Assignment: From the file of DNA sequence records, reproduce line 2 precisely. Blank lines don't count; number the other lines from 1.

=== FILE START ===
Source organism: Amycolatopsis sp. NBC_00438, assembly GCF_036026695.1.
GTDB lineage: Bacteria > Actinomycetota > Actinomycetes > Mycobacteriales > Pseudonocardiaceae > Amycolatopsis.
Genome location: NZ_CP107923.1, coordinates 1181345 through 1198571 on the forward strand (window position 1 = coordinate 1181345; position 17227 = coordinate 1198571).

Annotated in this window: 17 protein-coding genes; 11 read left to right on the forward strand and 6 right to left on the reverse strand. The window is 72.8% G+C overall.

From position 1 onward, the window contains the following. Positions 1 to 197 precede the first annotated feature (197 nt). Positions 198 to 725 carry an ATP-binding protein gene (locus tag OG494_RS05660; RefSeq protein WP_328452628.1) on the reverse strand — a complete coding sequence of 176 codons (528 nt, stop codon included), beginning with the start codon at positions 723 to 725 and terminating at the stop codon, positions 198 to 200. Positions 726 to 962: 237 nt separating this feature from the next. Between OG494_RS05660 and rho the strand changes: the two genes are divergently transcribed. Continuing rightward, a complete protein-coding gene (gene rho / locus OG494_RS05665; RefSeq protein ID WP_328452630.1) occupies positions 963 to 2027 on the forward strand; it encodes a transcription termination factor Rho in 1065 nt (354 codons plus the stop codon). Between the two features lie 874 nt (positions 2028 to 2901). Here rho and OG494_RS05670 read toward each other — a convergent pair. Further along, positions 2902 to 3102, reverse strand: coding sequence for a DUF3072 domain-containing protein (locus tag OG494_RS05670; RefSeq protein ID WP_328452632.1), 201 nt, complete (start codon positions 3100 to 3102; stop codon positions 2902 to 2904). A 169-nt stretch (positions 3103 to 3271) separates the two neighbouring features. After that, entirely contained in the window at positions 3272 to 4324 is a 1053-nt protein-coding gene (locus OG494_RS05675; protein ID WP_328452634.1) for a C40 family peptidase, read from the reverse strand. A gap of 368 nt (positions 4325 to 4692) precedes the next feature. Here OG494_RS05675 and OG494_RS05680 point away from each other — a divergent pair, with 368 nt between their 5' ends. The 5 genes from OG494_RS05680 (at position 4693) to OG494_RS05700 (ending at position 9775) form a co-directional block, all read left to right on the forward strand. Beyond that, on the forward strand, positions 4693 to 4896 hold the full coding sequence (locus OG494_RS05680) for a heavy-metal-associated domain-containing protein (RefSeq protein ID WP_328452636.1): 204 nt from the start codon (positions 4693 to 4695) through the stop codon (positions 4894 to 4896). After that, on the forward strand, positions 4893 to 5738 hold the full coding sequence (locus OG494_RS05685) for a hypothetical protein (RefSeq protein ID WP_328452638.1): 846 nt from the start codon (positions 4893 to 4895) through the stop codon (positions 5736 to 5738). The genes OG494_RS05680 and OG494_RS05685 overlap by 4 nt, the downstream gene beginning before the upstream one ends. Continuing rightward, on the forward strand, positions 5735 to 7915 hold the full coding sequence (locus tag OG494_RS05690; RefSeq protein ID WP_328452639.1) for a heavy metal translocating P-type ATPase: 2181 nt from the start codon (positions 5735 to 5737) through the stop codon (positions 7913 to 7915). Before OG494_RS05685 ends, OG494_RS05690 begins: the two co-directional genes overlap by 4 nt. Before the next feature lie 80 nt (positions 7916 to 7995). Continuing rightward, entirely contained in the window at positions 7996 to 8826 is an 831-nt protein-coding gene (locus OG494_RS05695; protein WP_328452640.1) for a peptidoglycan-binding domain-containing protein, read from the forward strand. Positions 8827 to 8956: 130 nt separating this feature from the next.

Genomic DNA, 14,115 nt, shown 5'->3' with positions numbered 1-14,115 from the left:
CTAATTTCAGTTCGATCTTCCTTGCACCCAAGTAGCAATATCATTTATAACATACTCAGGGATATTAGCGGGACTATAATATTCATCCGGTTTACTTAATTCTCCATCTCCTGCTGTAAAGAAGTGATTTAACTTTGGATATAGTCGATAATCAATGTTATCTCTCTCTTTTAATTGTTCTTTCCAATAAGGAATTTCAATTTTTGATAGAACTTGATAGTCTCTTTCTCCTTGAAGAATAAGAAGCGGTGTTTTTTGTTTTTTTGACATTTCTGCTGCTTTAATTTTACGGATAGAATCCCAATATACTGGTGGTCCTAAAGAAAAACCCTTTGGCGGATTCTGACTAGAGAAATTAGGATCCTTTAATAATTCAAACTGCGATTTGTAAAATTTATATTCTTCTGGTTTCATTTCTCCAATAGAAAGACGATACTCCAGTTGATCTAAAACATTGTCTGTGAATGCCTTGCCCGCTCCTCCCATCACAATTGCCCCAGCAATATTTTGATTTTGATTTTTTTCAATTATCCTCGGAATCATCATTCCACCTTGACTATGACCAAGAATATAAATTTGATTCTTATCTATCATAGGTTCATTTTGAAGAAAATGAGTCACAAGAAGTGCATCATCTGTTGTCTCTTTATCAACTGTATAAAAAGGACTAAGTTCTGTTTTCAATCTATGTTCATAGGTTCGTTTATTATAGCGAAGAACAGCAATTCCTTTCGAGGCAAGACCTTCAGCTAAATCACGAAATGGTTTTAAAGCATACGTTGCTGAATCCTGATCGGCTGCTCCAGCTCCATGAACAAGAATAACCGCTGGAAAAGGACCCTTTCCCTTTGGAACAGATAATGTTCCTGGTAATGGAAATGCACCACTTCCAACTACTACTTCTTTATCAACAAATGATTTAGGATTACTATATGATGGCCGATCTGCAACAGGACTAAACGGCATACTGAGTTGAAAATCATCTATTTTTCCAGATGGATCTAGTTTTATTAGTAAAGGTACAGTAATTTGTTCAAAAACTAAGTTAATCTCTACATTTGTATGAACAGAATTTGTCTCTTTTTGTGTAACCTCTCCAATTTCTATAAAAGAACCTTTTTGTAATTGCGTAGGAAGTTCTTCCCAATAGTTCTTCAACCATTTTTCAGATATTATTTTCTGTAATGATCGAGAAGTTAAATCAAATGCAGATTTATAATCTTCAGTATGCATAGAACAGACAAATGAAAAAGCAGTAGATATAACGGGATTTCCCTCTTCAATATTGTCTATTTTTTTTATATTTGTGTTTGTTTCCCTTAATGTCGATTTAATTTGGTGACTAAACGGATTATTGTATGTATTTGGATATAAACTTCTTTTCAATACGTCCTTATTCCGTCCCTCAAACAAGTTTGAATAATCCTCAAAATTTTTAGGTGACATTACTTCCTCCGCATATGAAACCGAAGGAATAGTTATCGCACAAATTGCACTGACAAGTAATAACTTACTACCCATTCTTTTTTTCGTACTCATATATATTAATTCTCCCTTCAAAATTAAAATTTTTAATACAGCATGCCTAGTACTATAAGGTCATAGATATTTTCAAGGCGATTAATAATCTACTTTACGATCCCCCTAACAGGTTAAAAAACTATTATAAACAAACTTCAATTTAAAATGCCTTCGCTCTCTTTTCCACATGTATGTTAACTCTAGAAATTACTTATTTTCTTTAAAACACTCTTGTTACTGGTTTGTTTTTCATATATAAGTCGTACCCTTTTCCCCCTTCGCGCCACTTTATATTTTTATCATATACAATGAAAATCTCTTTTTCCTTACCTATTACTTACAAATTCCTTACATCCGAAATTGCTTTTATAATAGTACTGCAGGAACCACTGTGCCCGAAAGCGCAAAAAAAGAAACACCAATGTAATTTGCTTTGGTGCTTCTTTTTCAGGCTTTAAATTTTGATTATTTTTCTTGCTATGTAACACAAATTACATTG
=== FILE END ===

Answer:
GTDB lineage: Bacteria > Actinomycetota > Actinomycetes > Mycobacteriales > Pseudonocardiaceae > Amycolatopsis.